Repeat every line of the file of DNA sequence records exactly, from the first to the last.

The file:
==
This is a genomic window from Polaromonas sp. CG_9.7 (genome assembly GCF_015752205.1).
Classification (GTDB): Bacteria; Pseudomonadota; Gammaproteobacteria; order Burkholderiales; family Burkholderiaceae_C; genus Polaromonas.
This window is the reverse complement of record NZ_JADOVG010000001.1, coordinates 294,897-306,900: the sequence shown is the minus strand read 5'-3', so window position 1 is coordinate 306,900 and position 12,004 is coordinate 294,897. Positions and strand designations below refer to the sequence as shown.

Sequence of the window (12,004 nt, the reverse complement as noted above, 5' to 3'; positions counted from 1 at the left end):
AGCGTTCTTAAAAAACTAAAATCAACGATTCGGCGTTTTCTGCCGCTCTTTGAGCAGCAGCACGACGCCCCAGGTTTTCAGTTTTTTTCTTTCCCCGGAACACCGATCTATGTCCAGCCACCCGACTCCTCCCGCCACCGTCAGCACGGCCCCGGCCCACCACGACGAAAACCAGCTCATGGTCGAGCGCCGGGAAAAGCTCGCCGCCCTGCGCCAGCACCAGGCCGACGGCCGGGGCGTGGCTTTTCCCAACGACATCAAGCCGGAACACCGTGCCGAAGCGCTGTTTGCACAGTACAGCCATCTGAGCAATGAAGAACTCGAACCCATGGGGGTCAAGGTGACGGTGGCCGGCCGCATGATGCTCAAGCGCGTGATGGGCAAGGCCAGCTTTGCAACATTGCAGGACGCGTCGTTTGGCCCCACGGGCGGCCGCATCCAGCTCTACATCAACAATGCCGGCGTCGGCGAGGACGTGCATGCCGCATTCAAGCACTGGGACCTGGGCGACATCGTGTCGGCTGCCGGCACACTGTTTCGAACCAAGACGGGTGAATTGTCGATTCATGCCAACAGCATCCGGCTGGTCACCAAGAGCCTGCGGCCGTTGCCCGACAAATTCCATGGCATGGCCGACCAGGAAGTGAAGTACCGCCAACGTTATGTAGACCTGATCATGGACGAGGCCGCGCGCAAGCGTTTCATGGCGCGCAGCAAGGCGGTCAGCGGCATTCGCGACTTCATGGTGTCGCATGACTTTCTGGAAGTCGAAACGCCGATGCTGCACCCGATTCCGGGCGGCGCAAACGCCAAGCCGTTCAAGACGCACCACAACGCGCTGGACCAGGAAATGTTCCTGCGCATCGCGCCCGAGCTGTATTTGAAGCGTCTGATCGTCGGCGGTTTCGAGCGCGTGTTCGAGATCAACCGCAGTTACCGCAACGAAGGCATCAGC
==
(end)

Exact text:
This is a genomic window from Polaromonas sp. CG_9.7 (genome assembly GCF_015752205.1).
Classification (GTDB): Bacteria; Pseudomonadota; Gammaproteobacteria; order Burkholderiales; family Burkholderiaceae_C; genus Polaromonas.
This window is the reverse complement of record NZ_JADOVG010000001.1, coordinates 294,897-306,900: the sequence shown is the minus strand read 5'-3', so window position 1 is coordinate 306,900 and position 12,004 is coordinate 294,897. Positions and strand designations below refer to the sequence as shown.

Sequence of the window (12,004 nt, the reverse complement as noted above, 5' to 3'; positions counted from 1 at the left end):
AGCGTTCTTAAAAAACTAAAATCAACGATTCGGCGTTTTCTGCCGCTCTTTGAGCAGCAGCACGACGCCCCAGGTTTTCAGTTTTTTTCTTTCCCCGGAACACCGATCTATGTCCAGCCACCCGACTCCTCCCGCCACCGTCAGCACGGCCCCGGCCCACCACGACGAAAACCAGCTCATGGTCGAGCGCCGGGAAAAGCTCGCCGCCCTGCGCCAGCACCAGGCCGACGGCCGGGGCGTGGCTTTTCCCAACGACATCAAGCCGGAACACCGTGCCGAAGCGCTGTTTGCACAGTACAGCCATCTGAGCAATGAAGAACTCGAACCCATGGGGGTCAAGGTGACGGTGGCCGGCCGCATGATGCTCAAGCGCGTGATGGGCAAGGCCAGCTTTGCAACATTGCAGGACGCGTCGTTTGGCCCCACGGGCGGCCGCATCCAGCTCTACATCAACAATGCCGGCGTCGGCGAGGACGTGCATGCCGCATTCAAGCACTGGGACCTGGGCGACATCGTGTCGGCTGCCGGCACACTGTTTCGAACCAAGACGGGTGAATTGTCGATTCATGCCAACAGCATCCGGCTGGTCACCAAGAGCCTGCGGCCGTTGCCCGACAAATTCCATGGCATGGCCGACCAGGAAGTGAAGTACCGCCAACGTTATGTAGACCTGATCATGGACGAGGCCGCGCGCAAGCGTTTCATGGCGCGCAGCAAGGCGGTCAGCGGCATTCGCGACTTCATGGTGTCGCATGACTTTCTGGAAGTCGAAACGCCGATGCTGCACCCGATTCCGGGCGGCGCAAACGCCAAGCCGTTCAAGACGCACCACAACGCGCTGGACCAGGAAATGTTCCTGCGCATCGCGCCCGAGCTGTATTTGAAGCGTCTGATCGTCGGCGGTTTCGAGCGCGTGTTCGAGATCAACCGCAGTTACCGCAACGAAGGCATCAGC